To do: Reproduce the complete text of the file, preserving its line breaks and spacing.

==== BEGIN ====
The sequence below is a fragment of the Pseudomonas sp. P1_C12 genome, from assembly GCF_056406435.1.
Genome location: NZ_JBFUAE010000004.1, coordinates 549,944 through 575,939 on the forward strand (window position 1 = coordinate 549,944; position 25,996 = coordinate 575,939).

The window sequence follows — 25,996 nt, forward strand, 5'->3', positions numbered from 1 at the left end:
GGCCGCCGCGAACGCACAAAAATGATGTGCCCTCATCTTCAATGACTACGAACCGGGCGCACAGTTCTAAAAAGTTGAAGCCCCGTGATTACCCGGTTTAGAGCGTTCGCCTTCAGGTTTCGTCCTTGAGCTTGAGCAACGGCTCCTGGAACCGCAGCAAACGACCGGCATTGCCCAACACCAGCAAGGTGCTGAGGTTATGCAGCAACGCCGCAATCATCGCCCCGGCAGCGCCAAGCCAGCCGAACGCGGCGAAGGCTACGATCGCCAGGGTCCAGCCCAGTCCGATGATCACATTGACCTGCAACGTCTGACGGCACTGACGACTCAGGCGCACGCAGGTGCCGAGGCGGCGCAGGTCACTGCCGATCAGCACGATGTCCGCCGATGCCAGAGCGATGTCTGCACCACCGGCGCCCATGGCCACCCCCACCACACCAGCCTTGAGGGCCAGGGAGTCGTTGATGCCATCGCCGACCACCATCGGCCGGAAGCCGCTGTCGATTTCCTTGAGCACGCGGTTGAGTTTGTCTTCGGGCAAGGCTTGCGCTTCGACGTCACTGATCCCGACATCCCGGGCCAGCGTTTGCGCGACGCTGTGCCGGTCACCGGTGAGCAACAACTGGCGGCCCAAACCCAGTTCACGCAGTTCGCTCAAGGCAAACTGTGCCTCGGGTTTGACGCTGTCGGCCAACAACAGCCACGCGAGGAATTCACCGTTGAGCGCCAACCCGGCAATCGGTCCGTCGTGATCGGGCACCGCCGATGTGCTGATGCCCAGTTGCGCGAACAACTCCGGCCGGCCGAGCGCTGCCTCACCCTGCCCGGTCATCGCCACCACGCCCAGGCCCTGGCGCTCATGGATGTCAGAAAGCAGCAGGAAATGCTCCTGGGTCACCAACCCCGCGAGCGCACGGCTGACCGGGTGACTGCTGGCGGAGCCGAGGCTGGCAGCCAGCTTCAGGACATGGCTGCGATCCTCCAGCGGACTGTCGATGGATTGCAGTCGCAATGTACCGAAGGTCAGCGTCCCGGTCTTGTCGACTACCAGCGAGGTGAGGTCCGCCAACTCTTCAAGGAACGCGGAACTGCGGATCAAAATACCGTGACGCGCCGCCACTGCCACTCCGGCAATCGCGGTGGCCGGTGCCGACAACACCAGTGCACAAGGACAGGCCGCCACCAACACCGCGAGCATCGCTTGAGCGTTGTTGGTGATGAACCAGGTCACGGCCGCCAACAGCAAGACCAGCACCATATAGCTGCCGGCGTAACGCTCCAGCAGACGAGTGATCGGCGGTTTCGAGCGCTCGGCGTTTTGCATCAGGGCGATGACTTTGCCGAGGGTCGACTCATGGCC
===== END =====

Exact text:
The sequence below is a fragment of the Pseudomonas sp. P1_C12 genome, from assembly GCF_056406435.1.
Genome location: NZ_JBFUAE010000004.1, coordinates 549,944 through 575,939 on the forward strand (window position 1 = coordinate 549,944; position 25,996 = coordinate 575,939).

The window sequence follows — 25,996 nt, forward strand, 5'->3', positions numbered from 1 at the left end:
GGCCGCCGCGAACGCACAAAAATGATGTGCCCTCATCTTCAATGACTACGAACCGGGCGCACAGTTCTAAAAAGTTGAAGCCCCGTGATTACCCGGTTTAGAGCGTTCGCCTTCAGGTTTCGTCCTTGAGCTTGAGCAACGGCTCCTGGAACCGCAGCAAACGACCGGCATTGCCCAACACCAGCAAGGTGCTGAGGTTATGCAGCAACGCCGCAATCATCGCCCCGGCAGCGCCAAGCCAGCCGAACGCGGCGAAGGCTACGATCGCCAGGGTCCAGCCCAGTCCGATGATCACATTGACCTGCAACGTCTGACGGCACTGACGACTCAGGCGCACGCAGGTGCCGAGGCGGCGCAGGTCACTGCCGATCAGCACGATGTCCGCCGATGCCAGAGCGATGTCTGCACCACCGGCGCCCATGGCCACCCCCACCACACCAGCCTTGAGGGCCAGGGAGTCGTTGATGCCATCGCCGACCACCATCGGCCGGAAGCCGCTGTCGATTTCCTTGAGCACGCGGTTGAGTTTGTCTTCGGGCAAGGCTTGCGCTTCGACGTCACTGATCCCGACATCCCGGGCCAGCGTTTGCGCGACGCTGTGCCGGTCACCGGTGAGCAACAACTGGCGGCCCAAACCCAGTTCACGCAGTTCGCTCAAGGCAAACTGTGCCTCGGGTTTGACGCTGTCGGCCAACAACAGCCACGCGAGGAATTCACCGTTGAGCGCCAACCCGGCAATCGGTCCGTCGTGATCGGGCACCGCCGATGTGCTGATGCCCAGTTGCGCGAACAACTCCGGCCGGCCGAGCGCTGCCTCACCCTGCCCGGTCATCGCCACCACGCCCAGGCCCTGGCGCTCATGGATGTCAGAAAGCAGCAGGAAATGCTCCTGGGTCACCAACCCCGCGAGCGCACGGCTGACCGGGTGACTGCTGGCGGAGCCGAGGCTGGCAGCCAGCTTCAGGACATGGCTGCGATCCTCCAGCGGACTGTCGATGGATTGCAGTCGCAATGTACCGAAGGTCAGCGTCCCGGTCTTGTCGACTACCAGCGAGGTGAGGTCCGCCAACTCTTCAAGGAACGCGGAACTGCGGATCAAAATACCGTGACGCGCCGCCACTGCCACTCCGGCAATCGCGGTGGCCGGTGCCGACAACACCAGTGCACAAGGACAGGCCGCCACCAACACCGCGAGCATCGCTTGAGCGTTGTTGGTGATGAACCAGGTCACGGCCGCCAACAGCAAGACCAGCACCATATAGCTGCCGGCGTAACGCTCCAGCAGACGAGTGATCGGCGGTTTCGAGCGCTCGGCGTTTTGCATCAGGGCGATGACTTTGCCGAGGGTCGACTCATGGCC